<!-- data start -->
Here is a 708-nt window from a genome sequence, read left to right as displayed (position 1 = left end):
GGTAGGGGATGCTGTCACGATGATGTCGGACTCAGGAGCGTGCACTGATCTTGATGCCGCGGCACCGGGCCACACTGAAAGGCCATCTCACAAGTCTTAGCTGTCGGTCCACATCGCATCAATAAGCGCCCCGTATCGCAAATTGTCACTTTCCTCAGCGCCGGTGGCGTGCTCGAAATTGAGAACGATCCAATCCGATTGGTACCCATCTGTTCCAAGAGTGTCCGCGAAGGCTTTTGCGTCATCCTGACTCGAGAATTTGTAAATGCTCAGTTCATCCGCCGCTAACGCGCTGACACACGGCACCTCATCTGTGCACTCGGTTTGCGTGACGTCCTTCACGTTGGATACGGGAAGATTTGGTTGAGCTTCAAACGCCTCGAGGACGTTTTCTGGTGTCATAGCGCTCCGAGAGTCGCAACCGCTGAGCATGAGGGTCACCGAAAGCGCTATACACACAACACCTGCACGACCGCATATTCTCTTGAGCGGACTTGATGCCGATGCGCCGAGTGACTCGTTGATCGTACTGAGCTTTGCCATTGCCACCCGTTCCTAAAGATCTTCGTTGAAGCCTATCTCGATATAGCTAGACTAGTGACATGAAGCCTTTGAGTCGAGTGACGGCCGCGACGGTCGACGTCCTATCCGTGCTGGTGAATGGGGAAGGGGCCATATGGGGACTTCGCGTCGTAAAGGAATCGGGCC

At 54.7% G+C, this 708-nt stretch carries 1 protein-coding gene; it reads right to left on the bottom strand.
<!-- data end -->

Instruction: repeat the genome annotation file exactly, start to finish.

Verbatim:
Here is a 708-nt window from a genome sequence, read left to right as displayed (position 1 = left end):
GGTAGGGGATGCTGTCACGATGATGTCGGACTCAGGAGCGTGCACTGATCTTGATGCCGCGGCACCGGGCCACACTGAAAGGCCATCTCACAAGTCTTAGCTGTCGGTCCACATCGCATCAATAAGCGCCCCGTATCGCAAATTGTCACTTTCCTCAGCGCCGGTGGCGTGCTCGAAATTGAGAACGATCCAATCCGATTGGTACCCATCTGTTCCAAGAGTGTCCGCGAAGGCTTTTGCGTCATCCTGACTCGAGAATTTGTAAATGCTCAGTTCATCCGCCGCTAACGCGCTGACACACGGCACCTCATCTGTGCACTCGGTTTGCGTGACGTCCTTCACGTTGGATACGGGAAGATTTGGTTGAGCTTCAAACGCCTCGAGGACGTTTTCTGGTGTCATAGCGCTCCGAGAGTCGCAACCGCTGAGCATGAGGGTCACCGAAAGCGCTATACACACAACACCTGCACGACCGCATATTCTCTTGAGCGGACTTGATGCCGATGCGCCGAGTGACTCGTTGATCGTACTGAGCTTTGCCATTGCCACCCGTTCCTAAAGATCTTCGTTGAAGCCTATCTCGATATAGCTAGACTAGTGACATGAAGCCTTTGAGTCGAGTGACGGCCGCGACGGTCGACGTCCTATCCGTGCTGGTGAATGGGGAAGGGGCCATATGGGGACTTCGCGTCGTAAAGGAATCGGGCC

At 54.7% G+C, this 708-nt stretch carries 1 protein-coding gene; it reads right to left on the bottom strand.